CP giving helps 'reap more than you sow'

by Karen L. Willoughby, posted Tuesday, June 02, 2009 (10 years ago)

CONROE, Texas (BP)—The Cooperative Program is among God's blessings at West Conroe Baptist Church.

"The Cooperative Program teaches [West Conroe members] to be givers," said James T. "Jay" Gross, pastor of the Conroe, Texas, congregation. "I think our people see that our church is investing in the Kingdom of God, so they give.

"It's not like we're trying to stockpile it for ourselves or to build our kingdom here in Conroe," the pastor said. "And as a result of this attitude about giving to further God's work, God has blessed us in the local ministry here, financially.

"It's the law of the sower: You always reap more than you sow," Gross said.

The sowing is continually expanding at West Conroe, where 1,300 or more people attend Sunday morning worship.

"We just try to think outside the box," Gross said. "For example, I really have a desire to get a missions center in our church -– medical, dental, food and clothing, and folks there to share the Gospel. We do it on mission trips; there's no reason we can't do it here."

West Conroe's heart for ministry that meets people's needs is reflected in its commitment to give 10 percent of the undesignated offerings it receives through the Cooperative Program channel for supporting missions and ministries of state conventions and, nationally and internationally, the Southern Baptist Convention.

The Cooperative Program, the pastor said, "is why I became a Southern Baptist," said Gross, who was raised in a Missionary Baptist setting. "I had -– still have -– a passion for mission work, and when I saw how they were able to take care of their missionaries and the theological training they have [through] the Cooperative Program, I said that's what I wanted to be."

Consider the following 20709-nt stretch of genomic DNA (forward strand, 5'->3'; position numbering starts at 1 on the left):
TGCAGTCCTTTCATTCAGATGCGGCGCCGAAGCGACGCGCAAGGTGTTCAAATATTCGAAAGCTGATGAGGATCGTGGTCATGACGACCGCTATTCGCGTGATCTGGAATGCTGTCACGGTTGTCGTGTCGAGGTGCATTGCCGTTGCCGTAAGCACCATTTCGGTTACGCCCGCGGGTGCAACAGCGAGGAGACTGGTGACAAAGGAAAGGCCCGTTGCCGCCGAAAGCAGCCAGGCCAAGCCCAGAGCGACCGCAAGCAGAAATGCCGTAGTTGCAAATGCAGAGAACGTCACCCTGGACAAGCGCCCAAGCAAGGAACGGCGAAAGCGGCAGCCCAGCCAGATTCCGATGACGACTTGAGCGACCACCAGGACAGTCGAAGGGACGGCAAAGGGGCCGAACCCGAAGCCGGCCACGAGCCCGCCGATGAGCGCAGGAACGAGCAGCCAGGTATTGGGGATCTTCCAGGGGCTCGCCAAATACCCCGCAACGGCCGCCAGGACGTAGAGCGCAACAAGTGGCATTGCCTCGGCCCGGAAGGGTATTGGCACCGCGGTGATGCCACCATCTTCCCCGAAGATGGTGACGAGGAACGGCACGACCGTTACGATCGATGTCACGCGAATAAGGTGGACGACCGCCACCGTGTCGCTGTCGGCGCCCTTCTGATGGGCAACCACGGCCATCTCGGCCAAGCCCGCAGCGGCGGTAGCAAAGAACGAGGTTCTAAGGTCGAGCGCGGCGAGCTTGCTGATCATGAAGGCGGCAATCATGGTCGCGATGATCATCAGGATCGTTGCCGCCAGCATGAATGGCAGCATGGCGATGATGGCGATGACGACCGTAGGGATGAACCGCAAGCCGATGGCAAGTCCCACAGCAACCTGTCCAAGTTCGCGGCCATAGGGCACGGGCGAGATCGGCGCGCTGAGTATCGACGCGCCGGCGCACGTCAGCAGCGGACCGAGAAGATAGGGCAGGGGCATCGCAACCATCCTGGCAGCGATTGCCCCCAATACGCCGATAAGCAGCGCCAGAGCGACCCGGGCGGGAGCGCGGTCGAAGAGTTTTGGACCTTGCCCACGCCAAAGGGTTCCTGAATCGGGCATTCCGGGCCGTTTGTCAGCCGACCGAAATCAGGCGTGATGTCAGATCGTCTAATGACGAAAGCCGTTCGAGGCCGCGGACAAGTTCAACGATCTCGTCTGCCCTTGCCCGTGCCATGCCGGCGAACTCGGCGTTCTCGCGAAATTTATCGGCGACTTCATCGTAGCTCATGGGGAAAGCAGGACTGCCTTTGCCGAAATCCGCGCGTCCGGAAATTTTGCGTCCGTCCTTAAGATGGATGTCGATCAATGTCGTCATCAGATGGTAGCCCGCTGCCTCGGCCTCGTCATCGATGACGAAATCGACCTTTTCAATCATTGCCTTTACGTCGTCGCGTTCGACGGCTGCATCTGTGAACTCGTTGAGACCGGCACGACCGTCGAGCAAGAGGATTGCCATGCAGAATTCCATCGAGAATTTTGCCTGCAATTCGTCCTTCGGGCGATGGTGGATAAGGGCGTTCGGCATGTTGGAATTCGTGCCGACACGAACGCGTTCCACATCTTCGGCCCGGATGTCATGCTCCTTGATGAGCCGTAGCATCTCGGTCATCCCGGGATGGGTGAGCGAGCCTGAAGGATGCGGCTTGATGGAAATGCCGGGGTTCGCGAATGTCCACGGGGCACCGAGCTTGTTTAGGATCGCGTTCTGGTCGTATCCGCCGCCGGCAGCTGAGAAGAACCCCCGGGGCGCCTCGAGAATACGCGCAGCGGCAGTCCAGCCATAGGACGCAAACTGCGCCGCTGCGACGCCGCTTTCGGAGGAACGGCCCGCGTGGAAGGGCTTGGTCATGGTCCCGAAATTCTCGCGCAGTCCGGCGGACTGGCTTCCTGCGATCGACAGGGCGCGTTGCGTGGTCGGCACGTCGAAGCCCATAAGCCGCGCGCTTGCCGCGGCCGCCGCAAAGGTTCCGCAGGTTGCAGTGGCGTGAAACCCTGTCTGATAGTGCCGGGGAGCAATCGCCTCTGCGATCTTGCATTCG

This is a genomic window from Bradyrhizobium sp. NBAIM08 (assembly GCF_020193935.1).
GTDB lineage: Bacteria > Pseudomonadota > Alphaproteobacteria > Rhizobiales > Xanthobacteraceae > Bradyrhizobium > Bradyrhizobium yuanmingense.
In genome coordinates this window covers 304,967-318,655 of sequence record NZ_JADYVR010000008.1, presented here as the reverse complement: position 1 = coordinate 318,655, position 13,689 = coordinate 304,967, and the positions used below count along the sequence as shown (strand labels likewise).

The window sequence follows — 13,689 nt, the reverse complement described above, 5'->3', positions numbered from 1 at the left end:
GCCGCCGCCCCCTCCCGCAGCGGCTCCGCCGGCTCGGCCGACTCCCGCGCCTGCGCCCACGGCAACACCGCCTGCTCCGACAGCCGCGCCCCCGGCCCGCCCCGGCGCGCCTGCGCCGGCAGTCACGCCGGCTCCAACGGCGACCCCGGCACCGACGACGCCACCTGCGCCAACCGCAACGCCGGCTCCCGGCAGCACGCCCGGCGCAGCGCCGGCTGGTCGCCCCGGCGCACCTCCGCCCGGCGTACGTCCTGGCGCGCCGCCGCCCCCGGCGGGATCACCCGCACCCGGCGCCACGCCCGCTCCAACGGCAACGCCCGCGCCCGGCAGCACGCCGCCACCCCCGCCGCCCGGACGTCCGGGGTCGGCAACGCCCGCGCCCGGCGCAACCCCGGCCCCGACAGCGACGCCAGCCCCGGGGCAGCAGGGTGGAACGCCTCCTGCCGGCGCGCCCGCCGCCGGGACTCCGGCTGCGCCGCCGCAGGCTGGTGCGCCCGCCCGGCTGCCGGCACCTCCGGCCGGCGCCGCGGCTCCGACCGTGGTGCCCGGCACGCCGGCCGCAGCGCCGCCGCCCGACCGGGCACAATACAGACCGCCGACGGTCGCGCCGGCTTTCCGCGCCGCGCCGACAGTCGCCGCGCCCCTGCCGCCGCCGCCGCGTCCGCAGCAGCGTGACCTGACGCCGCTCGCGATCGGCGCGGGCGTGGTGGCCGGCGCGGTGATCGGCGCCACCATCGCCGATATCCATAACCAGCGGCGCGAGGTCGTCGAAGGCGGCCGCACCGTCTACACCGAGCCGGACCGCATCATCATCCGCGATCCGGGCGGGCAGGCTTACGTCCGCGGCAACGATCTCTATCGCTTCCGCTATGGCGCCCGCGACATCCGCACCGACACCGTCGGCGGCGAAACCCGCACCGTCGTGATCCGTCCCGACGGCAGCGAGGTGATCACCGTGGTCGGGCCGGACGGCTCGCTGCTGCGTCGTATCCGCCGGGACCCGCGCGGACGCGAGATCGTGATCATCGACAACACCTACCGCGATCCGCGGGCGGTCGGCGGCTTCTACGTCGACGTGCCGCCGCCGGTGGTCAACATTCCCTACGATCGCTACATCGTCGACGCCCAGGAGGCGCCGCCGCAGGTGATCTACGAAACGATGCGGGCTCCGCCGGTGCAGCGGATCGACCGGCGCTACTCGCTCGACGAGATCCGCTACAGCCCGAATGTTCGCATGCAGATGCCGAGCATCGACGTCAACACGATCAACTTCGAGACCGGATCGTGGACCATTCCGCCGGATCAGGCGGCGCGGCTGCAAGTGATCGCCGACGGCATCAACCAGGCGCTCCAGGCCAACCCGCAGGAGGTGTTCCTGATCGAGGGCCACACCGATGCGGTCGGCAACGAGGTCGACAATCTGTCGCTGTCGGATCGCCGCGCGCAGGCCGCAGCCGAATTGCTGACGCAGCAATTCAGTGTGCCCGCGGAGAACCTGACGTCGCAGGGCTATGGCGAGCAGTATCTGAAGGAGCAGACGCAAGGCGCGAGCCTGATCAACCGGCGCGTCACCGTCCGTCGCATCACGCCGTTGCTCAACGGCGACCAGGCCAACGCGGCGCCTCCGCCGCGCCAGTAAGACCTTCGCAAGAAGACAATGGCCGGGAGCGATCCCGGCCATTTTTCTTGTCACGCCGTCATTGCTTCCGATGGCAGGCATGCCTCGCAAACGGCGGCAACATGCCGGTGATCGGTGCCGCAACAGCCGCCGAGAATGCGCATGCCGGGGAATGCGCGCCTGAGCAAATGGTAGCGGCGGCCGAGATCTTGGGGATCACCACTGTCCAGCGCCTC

West Conroe Baptist Church's thrust toward externally focused ministries reflects the Acts 1:8 concept of reaching out simultaneously near and far, the pastor said.

During a four-week "Christian Life and Service Seminars" series for new members, leaders sit down one-on-one with each new member and find out the ministry area(s) that interest him or her. The interests are plugged into the church's ministries database. Some people are drawn into existing ministries; other people are given the support to start a new ministry.

"That's the way Celebrate Recovery started here seven or eight years ago," Gross said. "A lady wanted to help hurting people, and now, every week there are about 25 people being helped through this one ministry alone" in its focus on helping people overcome strongholds that have kept them from the fullness of life that God wants for them.

During the Christmas season the last three years the church has presented "Bethlehem City," a 25-scene outdoor drive-through chronicling the life of Christ. Last year, it was seen by more than 10,000 people, Gross said.

"It starts with Isaiah, then an angel, then huge city gates," the pastor said, adding that a CD telling the story of the various scenes is given to the driver of each vehicle as they enter Bethlehem City. "It ends with the empty tomb, and the ascension scene. I come at the end and quickly share the Gospel."

Viewers are invited to stop at the prayer tent that follows the final scene.

"It's amazing how many people stop," the pastor said. "It's been a phenomenal thing...."

Examples of other community ministries by West Conroe include a "Back to School Bash" in a carnival-type atmosphere at a low-income apartment complex, providing school supplies, backpacks, haircuts, dental checks and a chance for students and their families to hear the Gospel, and baby quilts for a neo-natal hospital with a notation on one corner: "from your friends at West Conroe."